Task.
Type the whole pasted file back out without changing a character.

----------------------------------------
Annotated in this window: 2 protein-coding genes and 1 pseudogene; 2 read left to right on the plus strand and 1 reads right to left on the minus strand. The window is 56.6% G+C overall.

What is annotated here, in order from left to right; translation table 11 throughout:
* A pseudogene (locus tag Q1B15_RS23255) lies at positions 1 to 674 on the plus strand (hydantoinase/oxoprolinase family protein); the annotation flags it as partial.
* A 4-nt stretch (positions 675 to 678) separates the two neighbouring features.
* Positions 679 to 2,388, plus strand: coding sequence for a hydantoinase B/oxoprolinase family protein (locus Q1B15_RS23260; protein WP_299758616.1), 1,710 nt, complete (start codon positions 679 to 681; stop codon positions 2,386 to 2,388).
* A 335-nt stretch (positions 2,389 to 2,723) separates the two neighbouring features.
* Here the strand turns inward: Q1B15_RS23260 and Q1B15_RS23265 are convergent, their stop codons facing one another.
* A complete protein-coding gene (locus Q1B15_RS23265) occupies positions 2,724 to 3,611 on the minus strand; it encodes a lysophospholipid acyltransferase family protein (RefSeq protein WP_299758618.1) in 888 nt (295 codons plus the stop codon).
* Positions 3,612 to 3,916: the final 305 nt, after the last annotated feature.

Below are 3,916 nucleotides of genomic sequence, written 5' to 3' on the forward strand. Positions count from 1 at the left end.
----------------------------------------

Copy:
Annotated in this window: 2 protein-coding genes and 1 pseudogene; 2 read left to right on the plus strand and 1 reads right to left on the minus strand. The window is 56.6% G+C overall.

What is annotated here, in order from left to right; translation table 11 throughout:
* A pseudogene (locus tag Q1B15_RS23255) lies at positions 1 to 674 on the plus strand (hydantoinase/oxoprolinase family protein); the annotation flags it as partial.
* A 4-nt stretch (positions 675 to 678) separates the two neighbouring features.
* Positions 679 to 2,388, plus strand: coding sequence for a hydantoinase B/oxoprolinase family protein (locus Q1B15_RS23260; protein WP_299758616.1), 1,710 nt, complete (start codon positions 679 to 681; stop codon positions 2,386 to 2,388).
* A 335-nt stretch (positions 2,389 to 2,723) separates the two neighbouring features.
* Here the strand turns inward: Q1B15_RS23260 and Q1B15_RS23265 are convergent, their stop codons facing one another.
* A complete protein-coding gene (locus Q1B15_RS23265) occupies positions 2,724 to 3,611 on the minus strand; it encodes a lysophospholipid acyltransferase family protein (RefSeq protein WP_299758618.1) in 888 nt (295 codons plus the stop codon).
* Positions 3,612 to 3,916: the final 305 nt, after the last annotated feature.

Below are 3,916 nucleotides of genomic sequence, written 5' to 3' on the forward strand. Positions count from 1 at the left end.